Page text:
Eleanor and Park by Rainbow Rowell
A delicious tale of first love between the two titular characters, the writing in this book has an outstanding and unique voice.  I love the characters of Eleanor and Park, and I love the way that Rowell can make your brain about explode when they hold each other’s hand.
Must-read: fans of the contemporary genre, readers who love great imagery, quirky characters, and a sweet romance

Harry Potter by J.K. Rowling
Like so many others, the hype around this series intimidated me into not reading them for years.  I’m so glad that I finally did!  This is one of my favorite series– seven separate stories that really tell just one about a boy wizard fighting against evil.
Must-read: fans of epic fantasy, anyone who wants to have their mind blown by creativity

Stargirl by Jerry Spinelli
A story about a homeschooler joining public school for the first time, this book is full of quirkiness and whimsy.  A brilliant novel about being different.
Must-read: misfits, anyone who loves a misfit
Bonus: This book also has a sequel!

Also, here a couple middle grade (MG) suggestions!

Bridge to Terabithia by Kathleen Patterson
The story of two young friends who create their own make-believe world.  This book is a classic, and unless you have a heart made of cement and broken glass, you will cry.

When You Reach Me by Rebecca Stead
I can’t say too much about this story because I don’t want to give anything away, but it is brilliant, one of those books that ties up all loose ends so perfectly in such a satsifying way.  I highly recommend this book– I read it when I was 30 and loved it!  Great voice.

The Chronicles of Narnia by C.S. Lewis|
These are classics!  I seriously cannot get enough of them– I read them over and over and over and love them every single time.  I am just finishing up the series for the first time this year, and– no joke– after book 7 is over, I will start again on book 1.

Charlotte’s Web by E.B. White
Classic tale of a pet pig and his spider friend who is trying to save him from slaughter.  Lovely.

road2

My Auto-Buy Authors

I will buy anything these writers put out, without having read a review, let alone the actual book.  In fact, I will probably pre-order it the moment I hear a rumor of something new:

pre-ordered with love  six months out

pre-ordered with love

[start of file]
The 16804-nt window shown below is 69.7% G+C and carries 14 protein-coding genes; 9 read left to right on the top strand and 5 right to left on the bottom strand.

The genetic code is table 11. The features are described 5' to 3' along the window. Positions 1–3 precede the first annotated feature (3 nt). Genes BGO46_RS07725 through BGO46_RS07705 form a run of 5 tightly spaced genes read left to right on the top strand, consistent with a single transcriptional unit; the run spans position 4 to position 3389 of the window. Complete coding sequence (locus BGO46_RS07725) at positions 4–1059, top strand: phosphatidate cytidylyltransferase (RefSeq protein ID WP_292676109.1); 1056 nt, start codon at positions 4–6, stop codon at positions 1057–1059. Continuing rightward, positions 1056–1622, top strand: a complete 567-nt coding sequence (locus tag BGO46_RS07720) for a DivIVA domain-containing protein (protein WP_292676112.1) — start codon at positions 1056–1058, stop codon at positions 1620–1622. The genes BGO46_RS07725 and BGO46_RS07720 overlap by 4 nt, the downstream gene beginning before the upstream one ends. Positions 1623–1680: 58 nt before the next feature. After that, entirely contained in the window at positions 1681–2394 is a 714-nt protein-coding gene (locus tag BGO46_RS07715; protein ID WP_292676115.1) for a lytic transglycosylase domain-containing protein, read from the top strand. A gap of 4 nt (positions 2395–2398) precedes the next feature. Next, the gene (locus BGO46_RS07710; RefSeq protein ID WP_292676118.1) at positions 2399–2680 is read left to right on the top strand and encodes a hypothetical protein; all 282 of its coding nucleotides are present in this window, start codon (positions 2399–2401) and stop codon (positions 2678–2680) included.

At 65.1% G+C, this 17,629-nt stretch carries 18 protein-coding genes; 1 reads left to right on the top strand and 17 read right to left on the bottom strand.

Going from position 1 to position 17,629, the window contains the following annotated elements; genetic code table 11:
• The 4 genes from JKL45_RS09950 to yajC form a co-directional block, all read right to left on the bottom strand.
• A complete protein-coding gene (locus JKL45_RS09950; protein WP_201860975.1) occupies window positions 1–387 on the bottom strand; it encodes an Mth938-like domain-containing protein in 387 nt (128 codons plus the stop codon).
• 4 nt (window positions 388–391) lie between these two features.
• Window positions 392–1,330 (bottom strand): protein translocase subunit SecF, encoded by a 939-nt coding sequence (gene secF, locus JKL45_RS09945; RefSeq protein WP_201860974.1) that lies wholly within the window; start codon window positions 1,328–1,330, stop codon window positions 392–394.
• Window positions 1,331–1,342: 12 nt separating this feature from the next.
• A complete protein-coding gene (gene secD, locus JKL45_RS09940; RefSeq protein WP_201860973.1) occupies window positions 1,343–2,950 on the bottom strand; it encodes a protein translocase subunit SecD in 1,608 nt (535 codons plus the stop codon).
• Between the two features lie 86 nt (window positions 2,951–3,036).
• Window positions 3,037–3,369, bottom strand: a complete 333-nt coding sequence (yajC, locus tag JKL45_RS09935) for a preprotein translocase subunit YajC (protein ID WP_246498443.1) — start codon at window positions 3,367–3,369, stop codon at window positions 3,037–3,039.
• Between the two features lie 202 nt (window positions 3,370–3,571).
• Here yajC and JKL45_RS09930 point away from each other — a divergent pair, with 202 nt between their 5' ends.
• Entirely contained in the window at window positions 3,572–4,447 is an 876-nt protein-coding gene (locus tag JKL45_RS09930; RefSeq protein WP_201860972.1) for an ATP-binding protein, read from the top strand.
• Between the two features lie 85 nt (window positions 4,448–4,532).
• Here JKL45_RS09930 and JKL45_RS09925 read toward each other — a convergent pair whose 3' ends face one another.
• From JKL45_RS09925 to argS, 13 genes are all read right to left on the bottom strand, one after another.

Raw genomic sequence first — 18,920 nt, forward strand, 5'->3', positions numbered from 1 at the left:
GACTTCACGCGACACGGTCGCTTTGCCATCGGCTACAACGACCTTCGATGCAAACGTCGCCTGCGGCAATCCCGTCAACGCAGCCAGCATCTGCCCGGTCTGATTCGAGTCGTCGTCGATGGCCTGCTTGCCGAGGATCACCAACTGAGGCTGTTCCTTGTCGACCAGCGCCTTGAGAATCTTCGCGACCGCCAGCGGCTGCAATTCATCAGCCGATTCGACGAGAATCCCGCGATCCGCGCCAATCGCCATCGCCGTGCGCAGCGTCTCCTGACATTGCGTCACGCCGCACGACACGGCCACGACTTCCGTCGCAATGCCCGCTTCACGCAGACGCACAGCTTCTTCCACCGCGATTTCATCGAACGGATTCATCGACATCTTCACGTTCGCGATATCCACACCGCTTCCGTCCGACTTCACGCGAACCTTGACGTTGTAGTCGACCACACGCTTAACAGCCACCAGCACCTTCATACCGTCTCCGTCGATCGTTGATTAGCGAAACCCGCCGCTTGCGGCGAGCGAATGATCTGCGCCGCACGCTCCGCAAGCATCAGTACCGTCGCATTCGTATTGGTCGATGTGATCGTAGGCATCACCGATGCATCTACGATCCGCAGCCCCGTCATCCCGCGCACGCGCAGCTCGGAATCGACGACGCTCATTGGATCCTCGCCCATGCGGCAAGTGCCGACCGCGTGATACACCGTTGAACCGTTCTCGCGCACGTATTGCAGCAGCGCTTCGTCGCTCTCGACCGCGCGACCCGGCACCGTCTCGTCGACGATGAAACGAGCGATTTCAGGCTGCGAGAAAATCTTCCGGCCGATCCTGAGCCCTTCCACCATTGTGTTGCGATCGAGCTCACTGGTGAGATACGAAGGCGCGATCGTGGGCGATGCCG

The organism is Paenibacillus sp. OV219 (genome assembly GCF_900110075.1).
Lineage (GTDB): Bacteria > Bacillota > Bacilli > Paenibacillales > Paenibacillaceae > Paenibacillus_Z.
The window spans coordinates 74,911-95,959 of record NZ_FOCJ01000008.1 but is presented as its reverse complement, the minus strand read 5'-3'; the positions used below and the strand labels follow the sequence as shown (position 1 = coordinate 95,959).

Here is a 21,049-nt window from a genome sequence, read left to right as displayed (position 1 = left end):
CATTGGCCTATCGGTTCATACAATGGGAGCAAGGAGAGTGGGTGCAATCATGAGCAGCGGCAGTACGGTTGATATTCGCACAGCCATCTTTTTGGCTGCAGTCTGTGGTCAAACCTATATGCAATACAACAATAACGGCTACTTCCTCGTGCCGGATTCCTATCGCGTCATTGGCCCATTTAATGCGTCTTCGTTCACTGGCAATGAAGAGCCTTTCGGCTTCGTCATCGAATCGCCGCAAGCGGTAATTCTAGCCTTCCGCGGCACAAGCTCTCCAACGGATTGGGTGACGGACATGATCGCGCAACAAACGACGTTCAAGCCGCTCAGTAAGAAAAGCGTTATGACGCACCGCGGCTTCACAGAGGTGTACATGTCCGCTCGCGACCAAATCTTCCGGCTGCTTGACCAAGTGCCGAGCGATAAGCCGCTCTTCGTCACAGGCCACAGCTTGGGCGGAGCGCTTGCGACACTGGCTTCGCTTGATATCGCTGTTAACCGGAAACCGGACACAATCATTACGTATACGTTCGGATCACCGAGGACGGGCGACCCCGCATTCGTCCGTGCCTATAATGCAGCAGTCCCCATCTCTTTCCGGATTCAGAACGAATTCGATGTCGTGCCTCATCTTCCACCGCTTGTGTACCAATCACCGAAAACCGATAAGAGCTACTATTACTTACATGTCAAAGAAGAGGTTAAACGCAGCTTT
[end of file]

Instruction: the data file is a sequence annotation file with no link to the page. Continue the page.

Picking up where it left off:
six months out

Billy Collins (heck, I have his new book pre-ordered already and it’s not due out for another six months!)

Melina Marchetta

John Green

David Sedaris (his latest Let’s Explore Diabetes with Owls just arrived in the mail today … another pre-order!)

Donald Miller

Jandy Nelson

Who are your auto-buy authors?

Favorite Book Lines

This was originally going to be a top ten list, but I should have known that that would about KILL me.  So, in the end, I simply present to you a list of some of my favorite lines of literature:

Jude stopped in front of her and, with both hands cupping her face, tried to make a smile. Narnie flinched.
‘Leave her alone,’ Tate said.
‘I need a revelation,’ Jude said. ‘And you’re the only one that can give me one, Narns.”
Jellicoe Road by Melina Marchetta

“The words were on their way, and when they arrived, she would hold them in her hands like the clouds, and she would wring them out like the rain.”
The Book Thief by Markus Zusak

“And Dimble, who had been sitting with his face drawn, and rather white, between the white faces of the two women, and his eyes on the table, raised his head, and great syllables of words that sounded like castles came out of his mouth.”
That Hiddeous Strength by C.S. Lewis

“The term is over: the holidays have begun. The dream is ended: this is the morning.”
The Last Battle by C.S. Lewis

“He thought, or said, or sang, I did not know that I was so empty, to be so full.”
The Last Unicorn by Peter Beagle

“I remember it as October days are always remembered, cloudless, maple-flavored, the air gold and so clean it quivers.”
Peace Like a River by Leif Enger

“Do you remember all of your audiences?” Marco asks. 
“Not all of them,” Celia says. “But I remember the people who look at me the way you do.”